News (World)

Obtuse doctor blames gay man’s chronic back pain on sex with his husband

A doctor and a patient in an exam room
Photo: Shutterstock

A gay man with chronic back pain says a doctor blamed the ailment on the fact that he had sex with his husband.

Quebec couple Drake Jensen and Michael Morin spoke with CTV News of Montreal about their traumatizing experience meeting a new family doctor. Right off the bat, Morin said the doctor first claimed – without examining him – that he had genital warts (known medically as condyloma), a sexually transmitted infection caused by HPV. The doctor’s reasoning was that Morin had previously had a skin tag removed from what CTV described as a “sensitive area.”

Morin confirmed that he does not have genital warts and tried to get the doctor to focus on his husband’s chronic back pain, which he has dealt with for more than ten years.

“I said the pain radiates everywhere in my sit bones, and he said, ‘Oh, you have burning pain in your rectum,'” Jensen explained. “He looked at Michael, who was sitting in the chair, and he said, ‘Well, you have penile warts. You probably had sex with him and you gave him HPV. Your problem is HPV.'”

The couple then ended their visit right away. Jensen described the experience as “mentally disturbing” and said he felt “emotionally violated.”

“To be meeting it now in 2024 from a medical professional with a Hippocratic Oath is just mind-blowing,” Jensen said. “What happened that day in that office, we were both just so stunningly shocked.”

The couple has filed complaints with the Quebec College of Physicians (CMQ) and the Maniwaki CLSC (CLSCs are free clinics run by Quebec’s government).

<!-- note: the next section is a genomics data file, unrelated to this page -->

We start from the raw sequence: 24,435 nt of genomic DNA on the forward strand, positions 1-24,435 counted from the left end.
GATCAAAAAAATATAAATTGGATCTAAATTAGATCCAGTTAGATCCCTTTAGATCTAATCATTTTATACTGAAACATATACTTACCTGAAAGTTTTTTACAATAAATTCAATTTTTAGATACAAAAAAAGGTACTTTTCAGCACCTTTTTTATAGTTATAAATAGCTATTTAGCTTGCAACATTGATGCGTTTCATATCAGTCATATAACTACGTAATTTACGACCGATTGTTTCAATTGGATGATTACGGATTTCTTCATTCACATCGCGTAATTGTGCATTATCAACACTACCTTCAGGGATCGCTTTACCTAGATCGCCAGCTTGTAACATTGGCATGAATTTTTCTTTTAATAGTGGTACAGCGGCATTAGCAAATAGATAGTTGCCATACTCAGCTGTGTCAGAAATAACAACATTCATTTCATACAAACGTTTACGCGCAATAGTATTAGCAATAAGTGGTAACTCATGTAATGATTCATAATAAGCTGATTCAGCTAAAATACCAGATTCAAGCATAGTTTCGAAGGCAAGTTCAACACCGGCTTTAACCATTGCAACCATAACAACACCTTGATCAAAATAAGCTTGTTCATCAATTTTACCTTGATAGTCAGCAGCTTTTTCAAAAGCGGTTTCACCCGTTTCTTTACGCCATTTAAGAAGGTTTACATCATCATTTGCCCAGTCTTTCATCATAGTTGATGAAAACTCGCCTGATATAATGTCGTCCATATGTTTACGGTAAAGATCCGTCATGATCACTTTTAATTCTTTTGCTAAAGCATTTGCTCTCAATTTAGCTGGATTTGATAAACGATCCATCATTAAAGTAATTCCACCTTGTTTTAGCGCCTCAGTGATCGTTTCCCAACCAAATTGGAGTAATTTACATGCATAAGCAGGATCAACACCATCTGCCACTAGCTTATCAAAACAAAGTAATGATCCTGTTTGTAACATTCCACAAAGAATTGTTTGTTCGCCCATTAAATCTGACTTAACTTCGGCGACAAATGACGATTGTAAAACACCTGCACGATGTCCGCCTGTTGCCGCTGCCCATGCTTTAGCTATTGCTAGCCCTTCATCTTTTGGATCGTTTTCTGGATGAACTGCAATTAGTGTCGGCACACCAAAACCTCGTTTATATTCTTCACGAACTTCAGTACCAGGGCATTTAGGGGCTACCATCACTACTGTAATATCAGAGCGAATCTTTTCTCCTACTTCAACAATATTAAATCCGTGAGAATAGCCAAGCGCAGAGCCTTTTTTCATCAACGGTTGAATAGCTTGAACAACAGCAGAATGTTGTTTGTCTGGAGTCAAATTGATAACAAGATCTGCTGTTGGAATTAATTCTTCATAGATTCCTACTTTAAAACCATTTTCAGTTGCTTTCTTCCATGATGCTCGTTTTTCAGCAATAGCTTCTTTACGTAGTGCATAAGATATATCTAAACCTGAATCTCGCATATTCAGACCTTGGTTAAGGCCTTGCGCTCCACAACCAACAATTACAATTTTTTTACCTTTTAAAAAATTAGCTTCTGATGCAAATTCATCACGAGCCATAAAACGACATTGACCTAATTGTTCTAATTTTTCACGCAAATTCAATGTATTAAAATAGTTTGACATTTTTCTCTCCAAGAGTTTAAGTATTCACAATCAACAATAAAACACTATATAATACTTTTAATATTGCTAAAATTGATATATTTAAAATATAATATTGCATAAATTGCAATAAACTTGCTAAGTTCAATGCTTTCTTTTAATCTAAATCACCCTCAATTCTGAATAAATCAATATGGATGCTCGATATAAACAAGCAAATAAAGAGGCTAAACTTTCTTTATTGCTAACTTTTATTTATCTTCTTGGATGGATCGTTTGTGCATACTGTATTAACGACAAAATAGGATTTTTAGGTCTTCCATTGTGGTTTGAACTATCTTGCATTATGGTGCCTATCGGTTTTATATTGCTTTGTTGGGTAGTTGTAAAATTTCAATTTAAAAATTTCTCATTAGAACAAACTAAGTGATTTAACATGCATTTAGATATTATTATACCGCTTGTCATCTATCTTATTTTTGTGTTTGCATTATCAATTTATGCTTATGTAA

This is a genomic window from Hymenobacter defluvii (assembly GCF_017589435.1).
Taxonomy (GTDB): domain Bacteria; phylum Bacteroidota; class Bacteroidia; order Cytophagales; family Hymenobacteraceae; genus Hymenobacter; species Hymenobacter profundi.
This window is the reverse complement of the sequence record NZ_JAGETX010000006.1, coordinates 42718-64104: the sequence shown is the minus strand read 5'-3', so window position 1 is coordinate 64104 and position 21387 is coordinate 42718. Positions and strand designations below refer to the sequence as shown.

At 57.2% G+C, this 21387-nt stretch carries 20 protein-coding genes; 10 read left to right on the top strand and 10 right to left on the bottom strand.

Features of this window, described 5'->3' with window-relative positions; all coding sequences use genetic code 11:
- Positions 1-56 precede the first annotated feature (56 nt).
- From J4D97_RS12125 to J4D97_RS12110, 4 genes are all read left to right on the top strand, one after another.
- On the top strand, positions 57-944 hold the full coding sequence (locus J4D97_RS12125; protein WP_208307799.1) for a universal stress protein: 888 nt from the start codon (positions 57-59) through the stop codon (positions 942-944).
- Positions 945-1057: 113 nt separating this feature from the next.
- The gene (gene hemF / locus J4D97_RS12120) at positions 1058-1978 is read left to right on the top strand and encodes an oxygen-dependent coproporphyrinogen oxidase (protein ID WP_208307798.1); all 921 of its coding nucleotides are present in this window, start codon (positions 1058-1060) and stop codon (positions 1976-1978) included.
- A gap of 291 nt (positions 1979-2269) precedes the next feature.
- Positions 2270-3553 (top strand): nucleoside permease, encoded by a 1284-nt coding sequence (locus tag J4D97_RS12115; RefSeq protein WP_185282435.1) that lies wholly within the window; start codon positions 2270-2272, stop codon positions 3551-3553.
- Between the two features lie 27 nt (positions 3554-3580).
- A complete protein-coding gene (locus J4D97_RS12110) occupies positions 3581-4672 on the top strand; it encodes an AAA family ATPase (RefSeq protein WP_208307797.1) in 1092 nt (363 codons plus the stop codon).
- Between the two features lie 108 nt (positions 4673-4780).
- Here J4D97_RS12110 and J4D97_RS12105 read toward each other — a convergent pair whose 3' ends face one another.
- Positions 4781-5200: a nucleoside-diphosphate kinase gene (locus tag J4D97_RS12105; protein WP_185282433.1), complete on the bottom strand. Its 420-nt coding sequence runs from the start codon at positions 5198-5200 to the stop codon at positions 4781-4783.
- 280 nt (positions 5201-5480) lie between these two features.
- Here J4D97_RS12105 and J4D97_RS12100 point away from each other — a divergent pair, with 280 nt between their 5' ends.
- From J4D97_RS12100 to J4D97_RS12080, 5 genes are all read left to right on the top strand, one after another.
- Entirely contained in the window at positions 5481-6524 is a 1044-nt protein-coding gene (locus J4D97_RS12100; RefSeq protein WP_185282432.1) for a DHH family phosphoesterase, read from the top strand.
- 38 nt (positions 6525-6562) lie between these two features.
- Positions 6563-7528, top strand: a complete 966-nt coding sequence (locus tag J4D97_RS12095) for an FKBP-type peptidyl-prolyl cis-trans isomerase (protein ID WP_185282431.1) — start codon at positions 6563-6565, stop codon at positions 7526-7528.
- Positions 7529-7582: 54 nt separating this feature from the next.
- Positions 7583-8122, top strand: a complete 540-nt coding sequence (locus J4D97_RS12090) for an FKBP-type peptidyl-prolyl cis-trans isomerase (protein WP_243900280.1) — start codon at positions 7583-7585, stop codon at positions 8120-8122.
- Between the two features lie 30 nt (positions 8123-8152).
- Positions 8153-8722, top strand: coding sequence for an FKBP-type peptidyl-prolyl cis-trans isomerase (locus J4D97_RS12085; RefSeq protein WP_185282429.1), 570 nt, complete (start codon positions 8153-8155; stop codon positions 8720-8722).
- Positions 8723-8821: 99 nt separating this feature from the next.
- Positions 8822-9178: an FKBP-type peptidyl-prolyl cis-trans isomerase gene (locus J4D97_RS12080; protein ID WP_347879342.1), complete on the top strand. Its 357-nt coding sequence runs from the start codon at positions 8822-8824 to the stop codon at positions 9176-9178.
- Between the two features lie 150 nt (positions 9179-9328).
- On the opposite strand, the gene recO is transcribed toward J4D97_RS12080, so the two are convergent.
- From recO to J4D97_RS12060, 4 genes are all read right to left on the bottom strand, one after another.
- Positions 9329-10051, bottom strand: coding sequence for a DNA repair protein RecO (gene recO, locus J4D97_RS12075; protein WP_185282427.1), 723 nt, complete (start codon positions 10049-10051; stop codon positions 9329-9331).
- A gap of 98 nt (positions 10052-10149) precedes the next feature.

The doctor’s name has not been publicly released.

“I can neither confirm nor deny whether this doctor has already been investigated, as investigations are confidential,” said CMQ media relations officer Leslie Labranche. “An investigation becomes public when the syndic’s office files a complaint with the disciplinary board. This doctor has not been the subject of a complaint before the disciplinary board.”

The LGBTQ+ advocacy organization Fonadtion Émergence pointed out that situations like this one are dangerous for a variety of reasons. For one, fear of this kind of discrimination stops LGBTQ+ people from seeking medical care at all. And those that do seek care may encounter obstacles that prevent them from being diagnosed correctly.

“LGBTQ phobia is reducing the lives of LGBTQ+ people in a lot of different ways,” said program manager Olivia Baker. “We think about aggression, murders, and criminalization as very obvious causes, but also not getting the medical help you need… can also have a negative impact on LGBTQ+ people’s lives.”

Jensen emphasized his belief that the Quebec doctor’s true motivation for treating them so poorly was that he didn’t want to treat them at all.

“My viewpoint on what he wanted to come out of this? He didn’t want us as patients. That’s how we both feel. He was trying to get rid of us.”

Healthcare discrimination remains a rampant problem in the United States, as well. LGBTQ+ healthcare protections have been in a tug of war for years. Rules released by the Obama administration provided those protections, but the Trump administration reversed them. Biden then reimplemented them, though in 2022, a Trump-appointed federal judge in Texas ruled against the Biden administration’s health care protections for LGBTQ+ people.

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